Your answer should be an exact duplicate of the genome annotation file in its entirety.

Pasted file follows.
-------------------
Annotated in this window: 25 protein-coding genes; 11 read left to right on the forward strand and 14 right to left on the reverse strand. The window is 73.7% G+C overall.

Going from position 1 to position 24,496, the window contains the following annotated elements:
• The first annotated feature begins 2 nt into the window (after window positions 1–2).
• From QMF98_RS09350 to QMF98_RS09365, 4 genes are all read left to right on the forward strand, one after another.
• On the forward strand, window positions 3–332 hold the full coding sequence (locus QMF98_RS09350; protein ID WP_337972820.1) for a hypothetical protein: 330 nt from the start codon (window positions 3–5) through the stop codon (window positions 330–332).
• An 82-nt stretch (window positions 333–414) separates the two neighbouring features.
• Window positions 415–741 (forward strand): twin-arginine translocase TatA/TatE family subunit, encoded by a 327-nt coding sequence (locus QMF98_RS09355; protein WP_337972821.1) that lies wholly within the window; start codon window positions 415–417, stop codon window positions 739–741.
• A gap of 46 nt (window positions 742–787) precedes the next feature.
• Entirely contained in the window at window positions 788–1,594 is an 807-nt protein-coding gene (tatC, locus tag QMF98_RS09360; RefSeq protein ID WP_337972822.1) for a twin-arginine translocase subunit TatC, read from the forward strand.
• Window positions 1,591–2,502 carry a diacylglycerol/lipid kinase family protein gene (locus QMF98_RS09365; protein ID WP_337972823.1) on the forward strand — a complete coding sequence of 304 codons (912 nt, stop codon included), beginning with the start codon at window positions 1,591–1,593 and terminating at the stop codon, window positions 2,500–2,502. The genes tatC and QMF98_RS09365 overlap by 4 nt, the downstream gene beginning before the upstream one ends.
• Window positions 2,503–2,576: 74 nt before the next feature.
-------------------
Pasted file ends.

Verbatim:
Annotated in this window: 25 protein-coding genes; 11 read left to right on the forward strand and 14 right to left on the reverse strand. The window is 73.7% G+C overall.

Going from position 1 to position 24,496, the window contains the following annotated elements:
• The first annotated feature begins 2 nt into the window (after window positions 1–2).
• From QMF98_RS09350 to QMF98_RS09365, 4 genes are all read left to right on the forward strand, one after another.
• On the forward strand, window positions 3–332 hold the full coding sequence (locus QMF98_RS09350; protein ID WP_337972820.1) for a hypothetical protein: 330 nt from the start codon (window positions 3–5) through the stop codon (window positions 330–332).
• An 82-nt stretch (window positions 333–414) separates the two neighbouring features.
• Window positions 415–741 (forward strand): twin-arginine translocase TatA/TatE family subunit, encoded by a 327-nt coding sequence (locus QMF98_RS09355; protein WP_337972821.1) that lies wholly within the window; start codon window positions 415–417, stop codon window positions 739–741.
• A gap of 46 nt (window positions 742–787) precedes the next feature.
• Entirely contained in the window at window positions 788–1,594 is an 807-nt protein-coding gene (tatC, locus tag QMF98_RS09360; RefSeq protein ID WP_337972822.1) for a twin-arginine translocase subunit TatC, read from the forward strand.
• Window positions 1,591–2,502 carry a diacylglycerol/lipid kinase family protein gene (locus QMF98_RS09365; protein ID WP_337972823.1) on the forward strand — a complete coding sequence of 304 codons (912 nt, stop codon included), beginning with the start codon at window positions 1,591–1,593 and terminating at the stop codon, window positions 2,500–2,502. The genes tatC and QMF98_RS09365 overlap by 4 nt, the downstream gene beginning before the upstream one ends.
• Window positions 2,503–2,576: 74 nt before the next feature.